Curtin still open after 10 years



Long-time Men’s Artistic Gymnastics coach, John Curtin has notched up 10 years working for Gymnastics Australia.

Appointed the Men’s Artistic Gymnastics (MAG) National Coach in 2011, Curtin has seen a generation of gymnasts pass through his doors, some taking home gold at Commonwealth Games, some qualifying for World Championship finals, and some earning the right to take part in the pinnacle of gymnastics – the Olympic Games.

Prior to his current 10-year involvement in the sport, Curtin previously headed the role of National Elite Development Coordinator and Men’s National Program Manager for Gymnastics Australia between 1999 and 2003.

“I’m proud of the progress we have made in the men’s program over the past 10 years,” Curtin noted.

“Re-establishing the National Training Centre (NTC) at the AIS has been significant, not only in regard to results, but also the incredible support provided to resident NTC squad members and National Squad members during training camps.

“In recent years we have seen some impressive results on the international stage, most notably Tyson Bull placing 7th at the 2019 Stuttgart World Championships and earning himself a quota spot for the Tokyo Games, James Bacueti placing 11th at the same event; and who can forget Chris Remkes winning gold at the 2018 Gold Coast Commonwealth Games.”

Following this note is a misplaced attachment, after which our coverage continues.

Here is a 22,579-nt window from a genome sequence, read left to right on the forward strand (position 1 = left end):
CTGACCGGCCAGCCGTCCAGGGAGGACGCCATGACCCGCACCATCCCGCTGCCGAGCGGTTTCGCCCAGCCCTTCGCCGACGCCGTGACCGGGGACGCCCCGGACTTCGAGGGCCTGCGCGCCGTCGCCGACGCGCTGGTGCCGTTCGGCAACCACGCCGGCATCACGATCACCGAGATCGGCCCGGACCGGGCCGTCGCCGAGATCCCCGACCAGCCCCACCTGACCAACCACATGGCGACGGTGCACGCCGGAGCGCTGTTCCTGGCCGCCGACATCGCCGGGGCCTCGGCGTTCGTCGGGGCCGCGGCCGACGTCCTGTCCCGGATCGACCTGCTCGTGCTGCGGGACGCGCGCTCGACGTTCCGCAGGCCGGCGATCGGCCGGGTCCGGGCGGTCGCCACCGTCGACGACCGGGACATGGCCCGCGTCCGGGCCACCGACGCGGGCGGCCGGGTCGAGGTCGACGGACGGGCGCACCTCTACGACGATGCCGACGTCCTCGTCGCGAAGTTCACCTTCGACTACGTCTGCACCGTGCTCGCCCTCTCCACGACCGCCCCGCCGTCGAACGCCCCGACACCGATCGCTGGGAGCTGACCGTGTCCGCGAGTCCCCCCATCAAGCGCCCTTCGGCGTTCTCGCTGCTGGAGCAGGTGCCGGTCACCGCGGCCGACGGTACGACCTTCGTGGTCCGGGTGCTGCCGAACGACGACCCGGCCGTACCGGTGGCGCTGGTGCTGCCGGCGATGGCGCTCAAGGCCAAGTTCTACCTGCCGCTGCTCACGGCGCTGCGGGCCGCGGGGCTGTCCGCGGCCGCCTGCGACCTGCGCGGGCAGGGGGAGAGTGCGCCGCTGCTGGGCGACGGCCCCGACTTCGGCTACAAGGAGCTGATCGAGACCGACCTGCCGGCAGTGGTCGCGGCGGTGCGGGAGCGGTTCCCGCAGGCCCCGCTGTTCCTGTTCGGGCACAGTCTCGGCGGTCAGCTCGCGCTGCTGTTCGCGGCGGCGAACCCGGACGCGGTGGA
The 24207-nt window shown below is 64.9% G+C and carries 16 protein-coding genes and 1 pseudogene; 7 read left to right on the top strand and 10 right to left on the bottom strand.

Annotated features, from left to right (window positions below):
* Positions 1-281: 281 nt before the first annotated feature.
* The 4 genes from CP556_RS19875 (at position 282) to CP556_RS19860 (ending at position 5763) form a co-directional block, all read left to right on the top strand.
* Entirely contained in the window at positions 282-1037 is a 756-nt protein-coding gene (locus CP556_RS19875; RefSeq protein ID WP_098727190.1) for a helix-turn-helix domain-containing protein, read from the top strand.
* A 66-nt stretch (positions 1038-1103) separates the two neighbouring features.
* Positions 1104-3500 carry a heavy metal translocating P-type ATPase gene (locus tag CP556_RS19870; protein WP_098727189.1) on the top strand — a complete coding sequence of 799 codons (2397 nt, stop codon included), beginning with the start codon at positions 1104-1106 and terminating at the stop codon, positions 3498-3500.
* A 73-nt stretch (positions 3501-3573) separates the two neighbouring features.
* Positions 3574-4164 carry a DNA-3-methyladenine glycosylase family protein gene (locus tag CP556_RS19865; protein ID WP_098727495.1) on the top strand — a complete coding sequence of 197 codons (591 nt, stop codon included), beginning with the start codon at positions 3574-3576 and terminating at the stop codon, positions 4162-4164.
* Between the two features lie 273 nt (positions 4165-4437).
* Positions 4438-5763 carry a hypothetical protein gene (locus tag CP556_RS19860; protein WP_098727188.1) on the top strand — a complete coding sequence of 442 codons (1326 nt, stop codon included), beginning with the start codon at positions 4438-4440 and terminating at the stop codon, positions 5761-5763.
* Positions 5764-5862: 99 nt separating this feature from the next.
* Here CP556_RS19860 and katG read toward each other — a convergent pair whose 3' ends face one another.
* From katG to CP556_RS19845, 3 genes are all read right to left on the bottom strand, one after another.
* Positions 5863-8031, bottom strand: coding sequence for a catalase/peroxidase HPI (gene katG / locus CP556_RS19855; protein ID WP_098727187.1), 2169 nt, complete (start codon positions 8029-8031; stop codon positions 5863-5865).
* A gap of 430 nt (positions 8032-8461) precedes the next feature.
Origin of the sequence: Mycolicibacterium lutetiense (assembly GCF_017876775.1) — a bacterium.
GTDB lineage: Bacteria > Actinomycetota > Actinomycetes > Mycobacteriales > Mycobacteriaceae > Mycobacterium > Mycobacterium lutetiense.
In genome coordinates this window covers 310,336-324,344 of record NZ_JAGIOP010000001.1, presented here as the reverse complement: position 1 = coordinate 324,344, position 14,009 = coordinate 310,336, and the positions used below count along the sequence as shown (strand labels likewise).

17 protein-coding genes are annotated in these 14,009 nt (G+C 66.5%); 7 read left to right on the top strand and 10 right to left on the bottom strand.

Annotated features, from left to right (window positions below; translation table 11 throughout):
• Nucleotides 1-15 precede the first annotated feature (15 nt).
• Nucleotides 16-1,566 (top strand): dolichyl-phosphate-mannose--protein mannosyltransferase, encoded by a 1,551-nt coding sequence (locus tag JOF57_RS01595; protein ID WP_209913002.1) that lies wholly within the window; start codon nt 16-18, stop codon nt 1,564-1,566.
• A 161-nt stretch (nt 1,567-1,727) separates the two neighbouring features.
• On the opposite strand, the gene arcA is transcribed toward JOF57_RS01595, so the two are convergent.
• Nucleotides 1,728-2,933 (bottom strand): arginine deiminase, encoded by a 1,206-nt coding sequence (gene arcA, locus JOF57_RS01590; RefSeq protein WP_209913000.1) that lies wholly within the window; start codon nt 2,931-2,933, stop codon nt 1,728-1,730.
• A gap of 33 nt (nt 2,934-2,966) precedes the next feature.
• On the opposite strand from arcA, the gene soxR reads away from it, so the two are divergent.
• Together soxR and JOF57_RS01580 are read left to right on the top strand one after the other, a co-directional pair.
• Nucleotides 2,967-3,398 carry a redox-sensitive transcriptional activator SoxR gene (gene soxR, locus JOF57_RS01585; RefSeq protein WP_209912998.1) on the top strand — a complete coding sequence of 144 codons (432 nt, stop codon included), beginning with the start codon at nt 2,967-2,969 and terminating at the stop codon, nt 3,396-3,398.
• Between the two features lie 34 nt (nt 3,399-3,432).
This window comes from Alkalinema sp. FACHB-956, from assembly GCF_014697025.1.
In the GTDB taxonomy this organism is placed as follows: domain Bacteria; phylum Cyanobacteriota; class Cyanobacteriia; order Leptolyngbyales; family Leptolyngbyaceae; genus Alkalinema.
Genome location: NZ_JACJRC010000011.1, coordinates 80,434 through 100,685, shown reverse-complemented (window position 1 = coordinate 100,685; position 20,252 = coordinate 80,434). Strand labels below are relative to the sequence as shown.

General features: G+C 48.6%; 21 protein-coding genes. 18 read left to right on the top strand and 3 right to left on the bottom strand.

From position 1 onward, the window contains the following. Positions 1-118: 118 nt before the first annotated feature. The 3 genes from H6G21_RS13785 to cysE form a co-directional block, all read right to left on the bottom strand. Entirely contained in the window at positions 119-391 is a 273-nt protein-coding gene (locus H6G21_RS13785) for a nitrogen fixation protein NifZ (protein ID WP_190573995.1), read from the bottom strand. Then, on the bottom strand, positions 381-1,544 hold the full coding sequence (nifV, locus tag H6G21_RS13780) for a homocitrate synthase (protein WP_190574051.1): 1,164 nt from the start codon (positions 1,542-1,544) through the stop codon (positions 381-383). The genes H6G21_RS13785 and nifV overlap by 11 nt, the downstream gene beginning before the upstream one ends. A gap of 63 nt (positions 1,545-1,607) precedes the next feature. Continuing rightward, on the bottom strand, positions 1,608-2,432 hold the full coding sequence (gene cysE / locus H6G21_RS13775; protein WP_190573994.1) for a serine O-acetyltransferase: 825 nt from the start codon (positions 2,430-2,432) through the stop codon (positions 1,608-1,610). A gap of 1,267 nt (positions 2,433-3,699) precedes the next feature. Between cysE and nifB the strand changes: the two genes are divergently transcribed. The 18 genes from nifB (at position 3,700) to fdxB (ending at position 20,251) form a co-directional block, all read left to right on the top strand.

Although Curtin believes the development and improvement of the Junior MAG program has been a highlight, particularly in recent times.

“In the inaugural Junior World Championships, our team placed 12th, with Jesse Moore and James Hardy both qualifying for apparatus finals.

“It has been great to see the development of some of these young men, the quality and standard of Junior Squad gymnasts has improved considerably and puts men’s gymnastics in a great position looking forward.”

Despite an array of success and proud moments through recent years, one moment stands above the rest.

“I was sitting in the stands at O2 Arena at the 2012 London Olympic Games with Alison and Bill Jefferis.

“Their son, Josh Jefferis placed 19th All-Around, the highest ranked Australian male gymnast at an Olympic Games.

“Josh was talent identified in 1992 and was introduced to the Queensland High Performance program. It was an incredibly proud moment to sit there with his parents, reflect on all the hard work he put in, and see him not only compete, but perform so well, on the highest stage.

“It was a special moment, something I will never forget.”

As Curtin reflects on his incredible involvement within the sport of gymnastics, 54 years of involvement to be exact, he hopes he has left a positive impact on the sport and all those involved.

“It has been an amazing opportunity to work with such a motivated group of athletes and coaches from around Australia, to contribute to the direction of their gymnastics and most importantly, contributing to the progress of the men’s program.

“The achievements and success of the MAG program would not have been seen without the determination, hard-work and commitment from all the athletes, coaches, support and administration staff along the way – without them, none of this would have been possible.”